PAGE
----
Students sort lunch waste at Lincolnwood Elementary School. (District 65 Climate Action Teams photo via Facebook)

Evanston news delivered free to your inbox! 


For years, Evanston/Skokie School District 65 staff members have discussed establishing a sustainability coordinator for the district. 

Now the district is finally hiring for the part-time job.

Adding the position is a huge win for District 65 Climate Action Teams, a group of parents and staff members advocating for more sustainable practices within the school district. 

“All along, one of our big asks has been a sustainability coordinator,” said Becky Brodsky, a co-founder of D65 Climate Action Teams, formerly known as D65 Green Teams. 

At some schools, involved parents have initiated sustainable projects, like composting in the lunchroom and adding recycling. But as parents leave, these projects tend to taper off, Brodsky said. 

Having a district staff member committed to these projects will ensure that they endure and that all schools benefit from such projects, she said. 

The new role will start off as a temporary contract hire until the 2022-23 school year, when the district plans to hire for a full-time position, said Kirby Callam, director of the District 65 EvanSTEM project. 

The sustainability coordinator will also create a climate action plan for the district that aligns with the goals set out by Evanston’s Climate Action and Resilience Plan (CARP).

In order for the city to meet CARP’s goals, the district has to be on board, Brodsky said. “The city can’t get to zero waste if the schools aren’t trying to achieve the same zero waste,” she said. 

The coordinator will work with a variety of departments, including nutrition services, curriculum and instruction and operations and facilities, said Callam, who has worked closely with D65 Climate Action Teams for the last four years.

The coordinator will seek to incorporate more sustainability and climate education into classroom curriculums, Callam said. Other responsibilities will include addressing wastefulness in lunchrooms, working with staff and looking for more sustainable classroom materials, he added. 

“It really helps us have someone across the district who can permeate into every one of those functions, to really drive home and achieve our climate goals,” he said. 

Tierre Brunson, Director of Buildings and Grounds, said many of the district’s buildings are 60 or 70 years old and in need of sustainability upgrades, which the new coordinator will oversee. 

The District 65 Facilities Master Plan will address some of these concerns, which include installing LED lights and evaluating energy use in the buildings, Brunson added.

The ultimate goal is to build a culture around sustainability, Brunson said. As a former principal Brunson said he understands the importance of building a districtwide culture in order to create lasting change. 

“This is about changing behaviors, changing habits, changing minds,” Brodsky said. “A coordinator can help create that culture.”

District 65 began seriously considering establishing a sustainability role in the fall, after staff members met with volunteers on D65 Climate Action Teams.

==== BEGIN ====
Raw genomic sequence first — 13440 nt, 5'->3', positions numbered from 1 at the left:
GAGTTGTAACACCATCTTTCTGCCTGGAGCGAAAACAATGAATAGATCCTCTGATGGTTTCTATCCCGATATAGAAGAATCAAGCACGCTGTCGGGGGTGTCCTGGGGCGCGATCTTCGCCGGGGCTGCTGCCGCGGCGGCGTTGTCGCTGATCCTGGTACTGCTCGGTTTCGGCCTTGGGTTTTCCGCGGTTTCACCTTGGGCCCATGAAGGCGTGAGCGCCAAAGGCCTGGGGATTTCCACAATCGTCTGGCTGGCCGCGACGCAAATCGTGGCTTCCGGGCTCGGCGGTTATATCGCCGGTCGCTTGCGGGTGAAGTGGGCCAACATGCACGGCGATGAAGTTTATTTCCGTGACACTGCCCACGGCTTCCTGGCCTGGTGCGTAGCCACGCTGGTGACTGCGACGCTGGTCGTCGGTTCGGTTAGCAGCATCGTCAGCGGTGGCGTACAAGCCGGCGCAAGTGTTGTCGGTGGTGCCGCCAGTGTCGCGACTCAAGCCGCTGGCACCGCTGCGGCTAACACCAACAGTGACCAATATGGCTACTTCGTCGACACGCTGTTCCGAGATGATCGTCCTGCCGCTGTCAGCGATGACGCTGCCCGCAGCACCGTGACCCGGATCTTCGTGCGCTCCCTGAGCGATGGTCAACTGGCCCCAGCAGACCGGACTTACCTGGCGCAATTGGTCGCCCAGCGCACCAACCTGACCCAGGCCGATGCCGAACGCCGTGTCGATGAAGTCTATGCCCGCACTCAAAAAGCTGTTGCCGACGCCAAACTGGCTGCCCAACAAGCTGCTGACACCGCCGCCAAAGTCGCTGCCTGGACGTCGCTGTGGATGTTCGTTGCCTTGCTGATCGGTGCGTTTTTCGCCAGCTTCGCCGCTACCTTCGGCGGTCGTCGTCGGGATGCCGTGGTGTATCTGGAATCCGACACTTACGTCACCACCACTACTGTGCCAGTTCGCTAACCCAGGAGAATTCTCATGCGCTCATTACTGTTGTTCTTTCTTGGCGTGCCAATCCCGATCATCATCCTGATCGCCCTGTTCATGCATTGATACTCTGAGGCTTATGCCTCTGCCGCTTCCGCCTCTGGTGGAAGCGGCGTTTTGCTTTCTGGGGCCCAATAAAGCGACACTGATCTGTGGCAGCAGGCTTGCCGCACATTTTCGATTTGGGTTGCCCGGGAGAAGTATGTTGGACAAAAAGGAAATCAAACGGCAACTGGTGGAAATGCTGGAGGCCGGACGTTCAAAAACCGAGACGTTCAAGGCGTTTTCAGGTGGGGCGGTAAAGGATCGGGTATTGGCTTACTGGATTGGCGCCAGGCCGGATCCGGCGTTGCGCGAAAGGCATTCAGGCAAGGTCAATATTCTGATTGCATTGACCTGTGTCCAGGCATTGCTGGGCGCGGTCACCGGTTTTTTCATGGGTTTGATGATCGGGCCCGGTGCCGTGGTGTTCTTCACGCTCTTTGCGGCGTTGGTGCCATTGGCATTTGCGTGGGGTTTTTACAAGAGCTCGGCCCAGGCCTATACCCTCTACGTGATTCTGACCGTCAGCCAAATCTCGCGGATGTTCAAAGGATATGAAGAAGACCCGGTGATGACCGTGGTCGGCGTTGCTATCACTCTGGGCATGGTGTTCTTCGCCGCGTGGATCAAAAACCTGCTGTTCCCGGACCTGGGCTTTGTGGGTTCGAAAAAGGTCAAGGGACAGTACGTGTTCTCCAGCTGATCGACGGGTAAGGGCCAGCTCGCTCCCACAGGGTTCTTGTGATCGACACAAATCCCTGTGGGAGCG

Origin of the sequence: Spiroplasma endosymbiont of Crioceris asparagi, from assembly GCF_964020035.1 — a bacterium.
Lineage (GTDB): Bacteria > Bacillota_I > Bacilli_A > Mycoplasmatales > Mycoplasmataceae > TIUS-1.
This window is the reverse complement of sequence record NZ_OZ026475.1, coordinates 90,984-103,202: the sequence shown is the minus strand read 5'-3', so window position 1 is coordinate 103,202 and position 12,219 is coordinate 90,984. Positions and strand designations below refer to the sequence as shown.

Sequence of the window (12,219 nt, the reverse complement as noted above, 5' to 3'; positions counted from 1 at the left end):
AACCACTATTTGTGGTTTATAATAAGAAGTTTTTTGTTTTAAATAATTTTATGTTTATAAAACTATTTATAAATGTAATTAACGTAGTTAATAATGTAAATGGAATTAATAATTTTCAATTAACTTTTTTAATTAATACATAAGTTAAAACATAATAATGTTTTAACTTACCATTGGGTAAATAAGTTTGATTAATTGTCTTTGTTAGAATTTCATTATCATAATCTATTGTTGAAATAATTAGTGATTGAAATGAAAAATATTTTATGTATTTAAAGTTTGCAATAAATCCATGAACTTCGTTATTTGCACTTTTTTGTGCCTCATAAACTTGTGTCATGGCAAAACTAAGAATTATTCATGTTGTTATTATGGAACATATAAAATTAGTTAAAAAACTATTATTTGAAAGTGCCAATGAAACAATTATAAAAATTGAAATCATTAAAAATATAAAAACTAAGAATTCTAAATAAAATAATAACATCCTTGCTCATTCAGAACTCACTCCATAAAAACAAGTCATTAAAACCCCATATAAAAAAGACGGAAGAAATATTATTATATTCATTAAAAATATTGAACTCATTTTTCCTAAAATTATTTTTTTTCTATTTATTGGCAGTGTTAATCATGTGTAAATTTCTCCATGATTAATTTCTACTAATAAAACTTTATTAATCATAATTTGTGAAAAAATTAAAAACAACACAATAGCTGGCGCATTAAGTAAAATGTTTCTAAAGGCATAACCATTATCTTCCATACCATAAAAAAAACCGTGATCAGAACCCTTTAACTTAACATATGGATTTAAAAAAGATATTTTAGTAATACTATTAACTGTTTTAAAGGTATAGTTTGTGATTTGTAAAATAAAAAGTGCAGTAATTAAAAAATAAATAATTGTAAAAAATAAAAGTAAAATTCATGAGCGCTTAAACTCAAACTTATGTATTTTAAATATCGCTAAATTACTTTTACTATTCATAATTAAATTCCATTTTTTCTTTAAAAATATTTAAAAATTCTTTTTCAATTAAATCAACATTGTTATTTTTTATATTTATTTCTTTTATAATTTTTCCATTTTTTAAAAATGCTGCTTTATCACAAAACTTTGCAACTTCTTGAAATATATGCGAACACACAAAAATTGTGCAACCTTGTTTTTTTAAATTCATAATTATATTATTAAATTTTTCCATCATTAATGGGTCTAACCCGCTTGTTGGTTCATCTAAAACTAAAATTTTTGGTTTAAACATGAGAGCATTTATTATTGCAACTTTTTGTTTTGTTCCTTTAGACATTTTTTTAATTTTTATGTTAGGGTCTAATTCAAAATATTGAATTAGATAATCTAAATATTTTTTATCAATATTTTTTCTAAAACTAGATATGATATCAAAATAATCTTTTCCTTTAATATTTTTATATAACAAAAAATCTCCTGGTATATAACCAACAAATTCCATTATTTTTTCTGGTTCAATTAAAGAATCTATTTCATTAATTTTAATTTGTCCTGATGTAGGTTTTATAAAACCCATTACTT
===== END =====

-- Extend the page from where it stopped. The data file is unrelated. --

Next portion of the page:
Together, they created a list of 10 priorities, which included reducing waste in schools, adding recycling and composting, upgrading facilities and incorporating sustainability into the student curriculum. 

“For pretty much every one of them [the priorities], we needed a driver in the district,” Callam said. “It spoke to the need for a sustainability coordinator over and over again.” 

Callam credited District Superintendent Devon Horton and the volunteers on D65 Climate Action Teams. They have always been there, “productively and constructively encouraging the district to do better,” he said. “Their voice and their support has been critical.”

Very few school districts in the area have a sustainability coordinator, and while the new role will help initiate some long-awaited change, “the road is not over,” Brodsky said.

Adina Keeling

Adina Keeling is a photojournalist and reporter, covering city news, sustainability, schools, and art. She also investigates mental health systems and environmental injustices in Evanston, and puts together...

Join the Conversation

2 Comments

The RoundTable will try to post comments within a few hours, but there may be a longer delay at times. Comments containing mean-spirited, libelous or ad hominem attacks will not be posted. Your full name and email is required. We do not post anonymous comments. Your e-mail will not be posted.

Your email address will not be published.

  1. This is a colossal waste of precious resources. We need D65 to prepare our children for the rigors of high school–that is job #1. Our children are falling behind in core skills such as reading and math and this is a priority?
    Layer in the budget pressure for increased expenditure for health insurance, a claimed need to build a new school and it is readily apparent D65 is not a steward of taxpayer dollars.
    Thank you for reporting this–this is why Evanston Roundtable is such a wonderful community asset.

  2. The community needs to start holding Horton and the board accountable for all the new administrative positions and salaries that have been created this year. Over a dozen new positions sprouted from thin air to staff new departments and initiatives that have nothing to do with educating our children.